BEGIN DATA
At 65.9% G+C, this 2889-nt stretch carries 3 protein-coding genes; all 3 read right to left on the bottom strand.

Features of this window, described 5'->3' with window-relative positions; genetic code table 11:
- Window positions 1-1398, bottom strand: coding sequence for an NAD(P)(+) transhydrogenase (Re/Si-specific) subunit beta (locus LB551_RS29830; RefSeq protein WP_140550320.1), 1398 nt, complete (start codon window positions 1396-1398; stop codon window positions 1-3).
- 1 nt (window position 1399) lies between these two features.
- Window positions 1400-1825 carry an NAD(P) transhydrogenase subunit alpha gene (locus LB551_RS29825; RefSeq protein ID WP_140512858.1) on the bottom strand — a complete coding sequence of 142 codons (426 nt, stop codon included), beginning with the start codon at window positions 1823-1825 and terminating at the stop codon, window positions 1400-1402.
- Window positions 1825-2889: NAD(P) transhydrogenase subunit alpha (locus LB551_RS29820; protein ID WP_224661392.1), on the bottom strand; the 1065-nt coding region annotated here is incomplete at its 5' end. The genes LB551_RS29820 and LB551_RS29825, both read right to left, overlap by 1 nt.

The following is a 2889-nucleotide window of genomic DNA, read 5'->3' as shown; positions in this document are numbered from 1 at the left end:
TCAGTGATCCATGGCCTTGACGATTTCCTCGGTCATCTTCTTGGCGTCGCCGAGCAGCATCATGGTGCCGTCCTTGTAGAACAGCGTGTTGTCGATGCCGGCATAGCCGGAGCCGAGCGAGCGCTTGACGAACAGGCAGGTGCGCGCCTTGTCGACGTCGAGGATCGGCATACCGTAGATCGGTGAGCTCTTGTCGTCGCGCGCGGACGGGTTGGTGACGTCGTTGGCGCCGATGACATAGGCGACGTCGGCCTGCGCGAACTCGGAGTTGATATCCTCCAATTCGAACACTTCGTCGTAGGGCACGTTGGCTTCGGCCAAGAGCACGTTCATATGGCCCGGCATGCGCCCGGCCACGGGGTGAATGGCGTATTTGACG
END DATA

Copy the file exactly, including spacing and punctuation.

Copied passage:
At 65.9% G+C, this 2889-nt stretch carries 3 protein-coding genes; all 3 read right to left on the bottom strand.

Features of this window, described 5'->3' with window-relative positions; genetic code table 11:
- Window positions 1-1398, bottom strand: coding sequence for an NAD(P)(+) transhydrogenase (Re/Si-specific) subunit beta (locus LB551_RS29830; RefSeq protein WP_140550320.1), 1398 nt, complete (start codon window positions 1396-1398; stop codon window positions 1-3).
- 1 nt (window position 1399) lies between these two features.
- Window positions 1400-1825 carry an NAD(P) transhydrogenase subunit alpha gene (locus LB551_RS29825; RefSeq protein ID WP_140512858.1) on the bottom strand — a complete coding sequence of 142 codons (426 nt, stop codon included), beginning with the start codon at window positions 1823-1825 and terminating at the stop codon, window positions 1400-1402.
- Window positions 1825-2889: NAD(P) transhydrogenase subunit alpha (locus LB551_RS29820; protein ID WP_224661392.1), on the bottom strand; the 1065-nt coding region annotated here is incomplete at its 5' end. The genes LB551_RS29820 and LB551_RS29825, both read right to left, overlap by 1 nt.

The following is a 2889-nucleotide window of genomic DNA, read 5'->3' as shown; positions in this document are numbered from 1 at the left end:
TCAGTGATCCATGGCCTTGACGATTTCCTCGGTCATCTTCTTGGCGTCGCCGAGCAGCATCATGGTGCCGTCCTTGTAGAACAGCGTGTTGTCGATGCCGGCATAGCCGGAGCCGAGCGAGCGCTTGACGAACAGGCAGGTGCGCGCCTTGTCGACGTCGAGGATCGGCATACCGTAGATCGGTGAGCTCTTGTCGTCGCGCGCGGACGGGTTGGTGACGTCGTTGGCGCCGATGACATAGGCGACGTCGGCCTGCGCGAACTCGGAGTTGATATCCTCCAATTCGAACACTTCGTCGTAGGGCACGTTGGCTTCGGCCAAGAGCACGTTCATATGGCCCGGCATGCGCCCGGCCACGGGGTGAATGGCGTATTTGACG